Protecting Your Finances From Stagflation

A sound, long-term financial plan is the best way to protect your finances from stagflation. If you have been living within your means, stagflation should have no major impact on the way you live your life.

When stagflation occurs, don’t panic, sell your stocks and bonds and invest in rare art, gold, or other unusual commodities. Stagflation is not a good reason to completely abandon a sound investment strategy. However, if your portfolio has more aggressive investments or is not well-diversified, it may be time to decrease your risk.

Stagflation may also be a reason to delay making large purchases, such as buying a home, especially if your area is experiencing a real estate bubble. However, if you are employed and have money to spend, you should continue making regular purchases. You should also continue your saving and investing habits.

KEY TAKEAWAYS

  • Stagflation is an economic phenomenon marked by persistent high inflation, high unemployment, and stagnant demand in a country’s economy.
  • If your portfolio has more aggressive investments or is not diversified, and it appears as if the economy is approaching a period of stagflation, it may be time to decrease your risk.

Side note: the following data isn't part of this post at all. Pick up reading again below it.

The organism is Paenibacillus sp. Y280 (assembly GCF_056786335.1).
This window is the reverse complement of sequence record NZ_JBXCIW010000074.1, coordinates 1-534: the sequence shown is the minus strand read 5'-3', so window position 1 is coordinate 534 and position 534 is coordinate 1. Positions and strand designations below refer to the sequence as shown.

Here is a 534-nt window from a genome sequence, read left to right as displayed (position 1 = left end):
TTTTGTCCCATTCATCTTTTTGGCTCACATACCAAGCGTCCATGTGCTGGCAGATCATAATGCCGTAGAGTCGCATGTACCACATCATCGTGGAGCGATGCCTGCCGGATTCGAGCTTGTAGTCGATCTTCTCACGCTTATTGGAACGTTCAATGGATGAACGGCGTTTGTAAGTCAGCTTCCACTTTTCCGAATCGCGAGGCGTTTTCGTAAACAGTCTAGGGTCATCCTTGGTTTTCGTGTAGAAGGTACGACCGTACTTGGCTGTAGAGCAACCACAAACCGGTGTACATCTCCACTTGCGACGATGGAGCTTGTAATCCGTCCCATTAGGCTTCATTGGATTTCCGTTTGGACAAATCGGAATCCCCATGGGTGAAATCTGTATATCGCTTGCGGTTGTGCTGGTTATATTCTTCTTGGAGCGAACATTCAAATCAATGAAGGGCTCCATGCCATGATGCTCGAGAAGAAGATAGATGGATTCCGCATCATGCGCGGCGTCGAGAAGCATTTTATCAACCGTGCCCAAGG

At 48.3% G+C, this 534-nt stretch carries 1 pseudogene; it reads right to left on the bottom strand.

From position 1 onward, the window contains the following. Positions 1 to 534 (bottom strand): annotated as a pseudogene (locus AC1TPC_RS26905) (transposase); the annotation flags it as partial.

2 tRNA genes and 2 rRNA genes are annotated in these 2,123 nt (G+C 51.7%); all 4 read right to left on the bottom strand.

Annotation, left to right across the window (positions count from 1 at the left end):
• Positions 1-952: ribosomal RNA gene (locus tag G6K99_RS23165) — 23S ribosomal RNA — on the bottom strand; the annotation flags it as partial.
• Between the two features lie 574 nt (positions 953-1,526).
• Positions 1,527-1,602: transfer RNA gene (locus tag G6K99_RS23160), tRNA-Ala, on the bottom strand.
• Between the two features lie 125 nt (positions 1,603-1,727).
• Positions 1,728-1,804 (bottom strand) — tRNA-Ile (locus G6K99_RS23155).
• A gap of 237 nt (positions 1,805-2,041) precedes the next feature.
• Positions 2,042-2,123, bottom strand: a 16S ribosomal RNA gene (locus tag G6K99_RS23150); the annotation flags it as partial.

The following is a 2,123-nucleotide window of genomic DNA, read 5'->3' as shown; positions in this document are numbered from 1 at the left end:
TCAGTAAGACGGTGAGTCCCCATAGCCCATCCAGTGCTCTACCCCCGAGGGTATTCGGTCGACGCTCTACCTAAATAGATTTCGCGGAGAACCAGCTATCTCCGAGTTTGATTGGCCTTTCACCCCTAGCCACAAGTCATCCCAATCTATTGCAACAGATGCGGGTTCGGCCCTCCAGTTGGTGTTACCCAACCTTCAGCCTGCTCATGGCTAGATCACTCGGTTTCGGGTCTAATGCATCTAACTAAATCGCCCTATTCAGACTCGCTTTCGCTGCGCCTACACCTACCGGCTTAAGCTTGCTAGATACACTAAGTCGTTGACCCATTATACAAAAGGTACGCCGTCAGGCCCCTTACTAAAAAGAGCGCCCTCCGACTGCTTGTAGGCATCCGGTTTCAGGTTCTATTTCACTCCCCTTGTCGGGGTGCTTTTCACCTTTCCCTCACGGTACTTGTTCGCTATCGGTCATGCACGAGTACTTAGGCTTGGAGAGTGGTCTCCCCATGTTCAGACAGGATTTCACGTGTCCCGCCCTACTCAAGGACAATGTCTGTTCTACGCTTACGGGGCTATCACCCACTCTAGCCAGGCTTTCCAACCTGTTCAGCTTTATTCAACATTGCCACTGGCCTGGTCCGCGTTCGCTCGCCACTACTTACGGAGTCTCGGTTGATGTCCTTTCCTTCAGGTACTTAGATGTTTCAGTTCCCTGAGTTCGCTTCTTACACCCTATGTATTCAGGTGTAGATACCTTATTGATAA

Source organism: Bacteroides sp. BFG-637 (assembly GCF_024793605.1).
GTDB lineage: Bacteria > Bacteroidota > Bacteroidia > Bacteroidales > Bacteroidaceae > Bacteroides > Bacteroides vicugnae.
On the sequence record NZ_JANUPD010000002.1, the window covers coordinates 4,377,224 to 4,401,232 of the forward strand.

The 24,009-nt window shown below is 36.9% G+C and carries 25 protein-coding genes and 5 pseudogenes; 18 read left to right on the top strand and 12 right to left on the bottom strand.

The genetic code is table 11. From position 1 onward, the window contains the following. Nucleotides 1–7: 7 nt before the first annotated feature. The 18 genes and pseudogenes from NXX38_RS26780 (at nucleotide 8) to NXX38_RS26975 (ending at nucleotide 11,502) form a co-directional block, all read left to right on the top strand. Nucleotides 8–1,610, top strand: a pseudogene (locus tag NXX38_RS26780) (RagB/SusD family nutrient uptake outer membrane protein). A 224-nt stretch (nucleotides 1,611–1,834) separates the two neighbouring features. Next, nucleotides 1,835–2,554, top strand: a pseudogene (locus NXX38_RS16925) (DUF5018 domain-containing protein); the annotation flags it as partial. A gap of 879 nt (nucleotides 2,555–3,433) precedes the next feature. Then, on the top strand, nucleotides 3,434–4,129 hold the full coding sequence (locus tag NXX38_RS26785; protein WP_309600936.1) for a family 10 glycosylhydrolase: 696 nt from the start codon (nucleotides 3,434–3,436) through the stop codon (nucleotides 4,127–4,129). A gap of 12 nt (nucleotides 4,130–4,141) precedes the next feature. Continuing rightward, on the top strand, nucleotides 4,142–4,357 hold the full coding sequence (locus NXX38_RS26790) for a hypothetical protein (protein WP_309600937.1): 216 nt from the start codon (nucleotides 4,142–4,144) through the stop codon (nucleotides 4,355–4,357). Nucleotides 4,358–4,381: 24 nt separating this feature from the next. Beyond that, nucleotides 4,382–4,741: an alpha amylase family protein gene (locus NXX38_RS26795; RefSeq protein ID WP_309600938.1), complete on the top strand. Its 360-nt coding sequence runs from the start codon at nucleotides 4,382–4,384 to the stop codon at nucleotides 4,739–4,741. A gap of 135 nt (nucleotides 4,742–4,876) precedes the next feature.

• Stagflation may be a reason to delay making large purchases, such as buying a home, especially if your area is experiencing a real estate bubble.
  • A sound, long-term financial plan is the best way to protect your finances from stagflation. If you have been living within your means, stagflation should have no major impact on how you live.

What Is Stagflation?

Stagflation, or recession-inflation, is an economic phenomenon marked by persistent high inflation, high unemployment, and stagnant demand in a country’s economy. During a particularly severe period of economic conditions in the 1970s, rising inflation and slumping employment put a damper on economic growth in the United Kingdom and seven other major market economies, and investors in equity markets suffered greatly as a result.